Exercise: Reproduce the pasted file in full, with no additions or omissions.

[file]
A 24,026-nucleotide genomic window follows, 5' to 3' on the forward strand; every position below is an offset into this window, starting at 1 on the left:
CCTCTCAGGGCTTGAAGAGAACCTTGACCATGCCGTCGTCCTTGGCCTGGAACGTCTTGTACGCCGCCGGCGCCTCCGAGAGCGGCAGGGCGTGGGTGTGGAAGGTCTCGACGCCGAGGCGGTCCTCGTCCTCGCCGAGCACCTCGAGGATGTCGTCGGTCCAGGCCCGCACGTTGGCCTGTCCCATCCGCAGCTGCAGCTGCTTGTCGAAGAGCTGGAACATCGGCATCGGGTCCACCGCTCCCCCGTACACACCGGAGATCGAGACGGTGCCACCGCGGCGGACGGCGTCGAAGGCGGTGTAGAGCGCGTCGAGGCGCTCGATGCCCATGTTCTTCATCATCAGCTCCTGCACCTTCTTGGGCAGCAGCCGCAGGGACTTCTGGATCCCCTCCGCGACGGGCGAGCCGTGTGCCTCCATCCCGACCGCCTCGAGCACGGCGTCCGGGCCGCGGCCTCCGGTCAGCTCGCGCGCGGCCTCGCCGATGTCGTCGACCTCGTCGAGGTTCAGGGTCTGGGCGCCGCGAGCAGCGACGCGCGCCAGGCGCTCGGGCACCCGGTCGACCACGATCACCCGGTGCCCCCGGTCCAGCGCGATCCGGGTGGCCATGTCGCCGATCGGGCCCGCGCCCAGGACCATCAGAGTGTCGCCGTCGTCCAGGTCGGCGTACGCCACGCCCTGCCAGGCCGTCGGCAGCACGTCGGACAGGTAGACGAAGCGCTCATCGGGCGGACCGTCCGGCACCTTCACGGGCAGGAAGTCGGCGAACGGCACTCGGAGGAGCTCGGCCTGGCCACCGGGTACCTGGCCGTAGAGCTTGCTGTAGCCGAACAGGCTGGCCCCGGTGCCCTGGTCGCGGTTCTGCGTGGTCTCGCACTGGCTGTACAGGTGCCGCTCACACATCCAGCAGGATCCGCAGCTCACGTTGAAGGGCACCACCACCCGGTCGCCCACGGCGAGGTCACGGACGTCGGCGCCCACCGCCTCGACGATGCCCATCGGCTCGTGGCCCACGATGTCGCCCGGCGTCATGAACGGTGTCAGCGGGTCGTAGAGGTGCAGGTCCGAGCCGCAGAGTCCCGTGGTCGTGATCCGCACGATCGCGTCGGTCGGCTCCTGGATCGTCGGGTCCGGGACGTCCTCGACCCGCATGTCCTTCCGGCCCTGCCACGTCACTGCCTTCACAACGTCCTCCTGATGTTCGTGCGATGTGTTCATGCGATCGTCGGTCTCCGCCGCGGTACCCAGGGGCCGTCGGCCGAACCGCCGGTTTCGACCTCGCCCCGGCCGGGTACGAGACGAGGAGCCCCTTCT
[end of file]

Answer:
A 24,026-nucleotide genomic window follows, 5' to 3' on the forward strand; every position below is an offset into this window, starting at 1 on the left:
CCTCTCAGGGCTTGAAGAGAACCTTGACCATGCCGTCGTCCTTGGCCTGGAACGTCTTGTACGCCGCCGGCGCCTCCGAGAGCGGCAGGGCGTGGGTGTGGAAGGTCTCGACGCCGAGGCGGTCCTCGTCCTCGCCGAGCACCTCGAGGATGTCGTCGGTCCAGGCCCGCACGTTGGCCTGTCCCATCCGCAGCTGCAGCTGCTTGTCGAAGAGCTGGAACATCGGCATCGGGTCCACCGCTCCCCCGTACACACCGGAGATCGAGACGGTGCCACCGCGGCGGACGGCGTCGAAGGCGGTGTAGAGCGCGTCGAGGCGCTCGATGCCCATGTTCTTCATCATCAGCTCCTGCACCTTCTTGGGCAGCAGCCGCAGGGACTTCTGGATCCCCTCCGCGACGGGCGAGCCGTGTGCCTCCATCCCGACCGCCTCGAGCACGGCGTCCGGGCCGCGGCCTCCGGTCAGCTCGCGCGCGGCCTCGCCGATGTCGTCGACCTCGTCGAGGTTCAGGGTCTGGGCGCCGCGAGCAGCGACGCGCGCCAGGCGCTCGGGCACCCGGTCGACCACGATCACCCGGTGCCCCCGGTCCAGCGCGATCCGGGTGGCCATGTCGCCGATCGGGCCCGCGCCCAGGACCATCAGAGTGTCGCCGTCGTCCAGGTCGGCGTACGCCACGCCCTGCCAGGCCGTCGGCAGCACGTCGGACAGGTAGACGAAGCGCTCATCGGGCGGACCGTCCGGCACCTTCACGGGCAGGAAGTCGGCGAACGGCACTCGGAGGAGCTCGGCCTGGCCACCGGGTACCTGGCCGTAGAGCTTGCTGTAGCCGAACAGGCTGGCCCCGGTGCCCTGGTCGCGGTTCTGCGTGGTCTCGCACTGGCTGTACAGGTGCCGCTCACACATCCAGCAGGATCCGCAGCTCACGTTGAAGGGCACCACCACCCGGTCGCCCACGGCGAGGTCACGGACGTCGGCGCCCACCGCCTCGACGATGCCCATCGGCTCGTGGCCCACGATGTCGCCCGGCGTCATGAACGGTGTCAGCGGGTCGTAGAGGTGCAGGTCCGAGCCGCAGAGTCCCGTGGTCGTGATCCGCACGATCGCGTCGGTCGGCTCCTGGATCGTCGGGTCCGGGACGTCCTCGACCCGCATGTCCTTCCGGCCCTGCCACGTCACTGCCTTCACAACGTCCTCCTGATGTTCGTGCGATGTGTTCATGCGATCGTCGGTCTCCGCCGCGGTACCCAGGGGCCGTCGGCCGAACCGCCGGTTTCGACCTCGCCCCGGCCGGGTACGAGACGAGGAGCCCCTTCT